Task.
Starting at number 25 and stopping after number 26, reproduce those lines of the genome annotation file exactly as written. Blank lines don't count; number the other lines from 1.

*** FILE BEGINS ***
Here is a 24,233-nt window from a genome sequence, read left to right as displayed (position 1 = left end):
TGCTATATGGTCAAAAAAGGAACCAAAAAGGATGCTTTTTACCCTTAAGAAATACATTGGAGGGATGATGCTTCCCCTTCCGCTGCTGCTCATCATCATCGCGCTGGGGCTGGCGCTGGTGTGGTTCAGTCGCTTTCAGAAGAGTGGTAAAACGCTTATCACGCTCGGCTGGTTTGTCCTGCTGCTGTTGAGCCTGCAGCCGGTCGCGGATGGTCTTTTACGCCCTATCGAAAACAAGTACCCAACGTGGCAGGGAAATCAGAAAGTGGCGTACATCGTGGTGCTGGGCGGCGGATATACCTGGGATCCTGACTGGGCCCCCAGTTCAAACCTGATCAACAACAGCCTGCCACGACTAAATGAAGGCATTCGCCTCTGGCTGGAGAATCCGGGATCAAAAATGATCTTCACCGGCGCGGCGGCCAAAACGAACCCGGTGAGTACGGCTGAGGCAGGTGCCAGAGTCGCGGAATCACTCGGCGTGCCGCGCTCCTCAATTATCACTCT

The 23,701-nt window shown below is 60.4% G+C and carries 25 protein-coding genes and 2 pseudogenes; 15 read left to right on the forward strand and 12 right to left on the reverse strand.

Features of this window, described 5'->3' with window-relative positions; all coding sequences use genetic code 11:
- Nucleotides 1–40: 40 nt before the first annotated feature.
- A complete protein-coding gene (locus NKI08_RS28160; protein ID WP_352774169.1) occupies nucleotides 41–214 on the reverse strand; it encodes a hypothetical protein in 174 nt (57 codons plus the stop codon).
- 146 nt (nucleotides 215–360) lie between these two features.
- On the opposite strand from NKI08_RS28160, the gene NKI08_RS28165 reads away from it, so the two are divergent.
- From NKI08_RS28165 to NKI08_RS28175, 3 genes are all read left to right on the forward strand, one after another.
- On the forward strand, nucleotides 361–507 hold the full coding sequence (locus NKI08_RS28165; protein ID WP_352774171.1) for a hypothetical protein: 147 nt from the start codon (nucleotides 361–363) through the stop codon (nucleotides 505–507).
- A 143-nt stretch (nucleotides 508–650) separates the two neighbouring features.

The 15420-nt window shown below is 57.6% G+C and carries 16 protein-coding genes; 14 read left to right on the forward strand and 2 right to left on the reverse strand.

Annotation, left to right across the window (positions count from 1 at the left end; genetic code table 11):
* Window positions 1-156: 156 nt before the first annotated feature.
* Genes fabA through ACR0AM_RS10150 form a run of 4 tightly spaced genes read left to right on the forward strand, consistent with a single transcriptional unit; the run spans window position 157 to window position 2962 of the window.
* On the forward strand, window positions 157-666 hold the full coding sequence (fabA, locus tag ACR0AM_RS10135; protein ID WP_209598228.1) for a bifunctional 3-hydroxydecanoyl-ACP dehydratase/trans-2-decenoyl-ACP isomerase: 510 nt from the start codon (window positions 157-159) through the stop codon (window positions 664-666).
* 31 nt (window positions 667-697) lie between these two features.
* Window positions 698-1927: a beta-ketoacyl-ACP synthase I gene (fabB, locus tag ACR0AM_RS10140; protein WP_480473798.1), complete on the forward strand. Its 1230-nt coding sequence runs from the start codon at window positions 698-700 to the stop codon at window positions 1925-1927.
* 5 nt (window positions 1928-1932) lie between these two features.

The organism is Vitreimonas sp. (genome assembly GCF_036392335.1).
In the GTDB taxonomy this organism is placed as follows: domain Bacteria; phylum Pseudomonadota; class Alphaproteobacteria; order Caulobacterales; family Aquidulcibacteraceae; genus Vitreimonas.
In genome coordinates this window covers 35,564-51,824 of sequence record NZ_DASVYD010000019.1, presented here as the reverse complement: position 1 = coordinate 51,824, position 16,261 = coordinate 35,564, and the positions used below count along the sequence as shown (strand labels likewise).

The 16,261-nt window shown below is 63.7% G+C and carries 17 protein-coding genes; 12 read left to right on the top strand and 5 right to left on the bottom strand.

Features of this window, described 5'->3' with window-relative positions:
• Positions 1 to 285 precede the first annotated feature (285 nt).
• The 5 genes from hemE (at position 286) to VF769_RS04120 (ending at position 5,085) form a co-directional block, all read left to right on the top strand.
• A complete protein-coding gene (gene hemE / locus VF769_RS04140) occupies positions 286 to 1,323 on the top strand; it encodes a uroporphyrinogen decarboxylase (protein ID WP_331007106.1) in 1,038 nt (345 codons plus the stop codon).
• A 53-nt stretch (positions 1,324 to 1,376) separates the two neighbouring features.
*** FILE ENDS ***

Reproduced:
• Positions 1 to 285 precede the first annotated feature (285 nt).
• The 5 genes from hemE (at position 286) to VF769_RS04120 (ending at position 5,085) form a co-directional block, all read left to right on the top strand.